Former comptroller admits she ripped-off City of Dixon - – Rockford’s News Leader

Former comptroller admits she ripped-off City of Dixon

Rita Crundwell walks away from reporters after she pleads guilty. Rita Crundwell walks away from reporters after she pleads guilty.
News conference following Crundwell's plea agreement. News conference following Crundwell's plea agreement.
Rita Crundwell Rita Crundwell
Horses at Crundwell's Dixon farm. Horses at Crundwell's Dixon farm.

Six months after the people of Dixon learned a trusted leader was accused of stealing their money the woman charged admits to it. Rita Crundwell was in federal court Wednesday morning and changed her plea to guilty.

The 59-year-old stood quietly, looking only at the judge as he asked her a series of questions. Finally asking how she pleads to wire fraud and she replied, "guilty."

Rita Crundwell today admitted her guilt saving the government the burden and the expense of a lengthy trial. Rita since the day of her arrest has worked with the government to accomplish the sale of her assets including her beloved horses. All with the goal of hoping to recoup the loses for the City of Dixon," says Paul Gaziano, Crundwell's attorney.

She agreed to give up all her property to repay the more than $53-million she took from the city. Crundwell also admitted to laundering money, a charge she never faced.

"From our point of view there was no point in stacking up more counts because at the end of the day it probably would have made no difference that was our judgment.  If the case had gone to trial you would have seen us super ceding this indictment and adding counts that we could more fully tell the story," says Gary Shapiro, Acting U.S. Attorney.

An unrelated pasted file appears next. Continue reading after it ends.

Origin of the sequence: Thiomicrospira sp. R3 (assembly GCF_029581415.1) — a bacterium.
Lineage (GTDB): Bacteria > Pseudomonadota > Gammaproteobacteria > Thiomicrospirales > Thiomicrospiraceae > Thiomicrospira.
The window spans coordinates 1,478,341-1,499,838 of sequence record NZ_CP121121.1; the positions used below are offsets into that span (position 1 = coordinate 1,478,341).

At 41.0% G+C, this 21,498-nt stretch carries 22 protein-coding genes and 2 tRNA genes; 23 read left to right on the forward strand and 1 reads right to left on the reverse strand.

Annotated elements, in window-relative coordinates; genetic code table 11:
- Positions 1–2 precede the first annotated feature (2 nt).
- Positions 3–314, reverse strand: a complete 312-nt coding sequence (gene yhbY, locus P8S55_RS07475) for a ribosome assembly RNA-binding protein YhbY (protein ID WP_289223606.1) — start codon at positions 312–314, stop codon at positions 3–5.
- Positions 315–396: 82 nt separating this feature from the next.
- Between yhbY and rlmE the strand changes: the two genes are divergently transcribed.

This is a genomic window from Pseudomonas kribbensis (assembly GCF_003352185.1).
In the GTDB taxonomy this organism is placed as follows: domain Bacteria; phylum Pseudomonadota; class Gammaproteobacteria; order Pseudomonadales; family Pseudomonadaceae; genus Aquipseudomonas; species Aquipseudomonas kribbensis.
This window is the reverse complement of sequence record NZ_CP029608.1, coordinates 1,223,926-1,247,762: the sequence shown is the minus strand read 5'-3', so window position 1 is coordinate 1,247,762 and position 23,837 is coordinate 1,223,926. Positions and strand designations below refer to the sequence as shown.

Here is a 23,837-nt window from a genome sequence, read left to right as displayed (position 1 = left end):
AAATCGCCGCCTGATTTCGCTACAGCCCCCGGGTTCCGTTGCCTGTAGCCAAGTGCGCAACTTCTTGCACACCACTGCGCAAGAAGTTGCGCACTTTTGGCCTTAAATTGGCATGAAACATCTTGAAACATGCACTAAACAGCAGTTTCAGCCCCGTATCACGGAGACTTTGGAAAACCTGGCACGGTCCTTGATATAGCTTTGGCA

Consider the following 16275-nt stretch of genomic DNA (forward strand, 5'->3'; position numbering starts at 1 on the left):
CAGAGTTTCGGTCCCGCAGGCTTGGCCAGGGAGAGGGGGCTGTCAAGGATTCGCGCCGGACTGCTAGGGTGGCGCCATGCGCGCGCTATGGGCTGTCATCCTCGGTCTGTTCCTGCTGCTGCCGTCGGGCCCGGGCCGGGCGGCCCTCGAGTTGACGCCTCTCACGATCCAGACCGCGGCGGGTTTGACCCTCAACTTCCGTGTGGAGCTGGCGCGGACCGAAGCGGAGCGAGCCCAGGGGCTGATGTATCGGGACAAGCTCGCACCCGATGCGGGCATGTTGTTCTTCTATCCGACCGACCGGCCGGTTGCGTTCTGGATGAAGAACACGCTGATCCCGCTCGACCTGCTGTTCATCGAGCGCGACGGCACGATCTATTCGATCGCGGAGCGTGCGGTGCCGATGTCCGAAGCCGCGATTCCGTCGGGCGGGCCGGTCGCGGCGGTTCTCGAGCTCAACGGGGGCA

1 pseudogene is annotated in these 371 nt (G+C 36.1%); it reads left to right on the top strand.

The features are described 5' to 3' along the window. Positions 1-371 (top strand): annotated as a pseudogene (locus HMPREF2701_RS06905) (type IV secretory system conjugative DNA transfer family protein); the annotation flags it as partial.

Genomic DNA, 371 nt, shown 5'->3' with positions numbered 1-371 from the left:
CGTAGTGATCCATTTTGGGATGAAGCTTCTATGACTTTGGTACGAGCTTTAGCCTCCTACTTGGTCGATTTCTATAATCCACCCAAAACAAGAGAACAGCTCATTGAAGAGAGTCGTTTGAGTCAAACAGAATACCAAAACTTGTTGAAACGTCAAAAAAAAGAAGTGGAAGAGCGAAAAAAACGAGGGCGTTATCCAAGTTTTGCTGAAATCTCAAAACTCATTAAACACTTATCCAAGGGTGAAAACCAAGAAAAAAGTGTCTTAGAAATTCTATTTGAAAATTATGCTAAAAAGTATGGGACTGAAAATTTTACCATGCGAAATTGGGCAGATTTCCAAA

Shapiro says since Crundwell was first charged in April his office thought a plea agreement seemed likely because Crundwell cooperated immediately. But law enforcement says it does not negate decades of theft.

"Her actions were sophisticated, it was a good scheme. But at the same time and this is my opinion, if there had been a little bit more oversight some of this could have been brought to our attention sooner," says Bill Monroe, FBI Chicago Unit, Special Agent in Charge.

"There was as far as we can tell no verification here.  These thefts, these incredible thefts over a period of 21 years should have never happened," says Shapiro.

The U.S. Marshals still need to sell five pieces of property in Dixon and Florida owned by Crundwell.  Plus her personal property like her jewelry. The judge will sentence her for her crime February 14, 2013.

Crundwell is also still facing theft charges in Lee County. She's pleaded not guilty there.

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